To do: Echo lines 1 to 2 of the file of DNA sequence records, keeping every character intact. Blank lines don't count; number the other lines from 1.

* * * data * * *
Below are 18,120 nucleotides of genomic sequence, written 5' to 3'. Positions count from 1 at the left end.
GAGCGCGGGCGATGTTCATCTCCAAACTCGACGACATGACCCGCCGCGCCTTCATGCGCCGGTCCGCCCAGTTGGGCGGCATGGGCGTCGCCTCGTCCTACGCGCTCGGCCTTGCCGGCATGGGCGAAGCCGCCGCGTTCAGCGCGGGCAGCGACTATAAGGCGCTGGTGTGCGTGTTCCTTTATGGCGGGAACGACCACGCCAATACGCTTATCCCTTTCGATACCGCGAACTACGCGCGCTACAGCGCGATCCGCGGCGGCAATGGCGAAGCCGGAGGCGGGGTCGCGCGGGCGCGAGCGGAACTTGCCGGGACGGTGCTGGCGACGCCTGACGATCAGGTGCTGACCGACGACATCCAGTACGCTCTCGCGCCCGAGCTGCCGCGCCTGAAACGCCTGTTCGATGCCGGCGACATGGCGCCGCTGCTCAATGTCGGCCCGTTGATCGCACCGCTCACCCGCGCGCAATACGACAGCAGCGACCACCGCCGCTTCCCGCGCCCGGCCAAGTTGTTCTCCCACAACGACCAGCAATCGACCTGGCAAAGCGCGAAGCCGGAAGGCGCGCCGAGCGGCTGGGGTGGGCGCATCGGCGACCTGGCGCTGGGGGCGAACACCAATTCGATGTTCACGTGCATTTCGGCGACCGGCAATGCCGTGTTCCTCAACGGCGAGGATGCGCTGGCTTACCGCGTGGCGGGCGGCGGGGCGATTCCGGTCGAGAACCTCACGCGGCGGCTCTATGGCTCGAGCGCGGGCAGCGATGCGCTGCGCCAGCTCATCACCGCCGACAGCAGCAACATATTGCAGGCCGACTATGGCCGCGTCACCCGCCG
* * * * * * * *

Below are 18,120 nucleotides of genomic sequence, written 5' to 3'. Positions count from 1 at the left end.
GAGCGCGGGCGATGTTCATCTCCAAACTCGACGACATGACCCGCCGCGCCTTCATGCGCCGGTCCGCCCAGTTGGGCGGCATGGGCGTCGCCTCGTCCTACGCGCTCGGCCTTGCCGGCATGGGCGAAGCCGCCGCGTTCAGCGCGGGCAGCGACTATAAGGCGCTGGTGTGCGTGTTCCTTTATGGCGGGAACGACCACGCCAATACGCTTATCCCTTTCGATACCGCGAACTACGCGCGCTACAGCGCGATCCGCGGCGGCAATGGCGAAGCCGGAGGCGGGGTCGCGCGGGCGCGAGCGGAACTTGCCGGGACGGTGCTGGCGACGCCTGACGATCAGGTGCTGACCGACGACATCCAGTACGCTCTCGCGCCCGAGCTGCCGCGCCTGAAACGCCTGTTCGATGCCGGCGACATGGCGCCGCTGCTCAATGTCGGCCCGTTGATCGCACCGCTCACCCGCGCGCAATACGACAGCAGCGACCACCGCCGCTTCCCGCGCCCGGCCAAGTTGTTCTCCCACAACGACCAGCAATCGACCTGGCAAAGCGCGAAGCCGGAAGGCGCGCCGAGCGGCTGGGGTGGGCGCATCGGCGACCTGGCGCTGGGGGCGAACACCAATTCGATGTTCACGTGCATTTCGGCGACCGGCAATGCCGTGTTCCTCAACGGCGAGGATGCGCTGGCTTACCGCGTGGCGGGCGGCGGGGCGATTCCGGTCGAGAACCTCACGCGGCGGCTCTATGGCTCGAGCGCGGGCAGCGATGCGCTGCGCCAGCTCATCACCGCCGACAGCAGCAACATATTGCAGGCCGACTATGGCCGCGTCACCCGCCG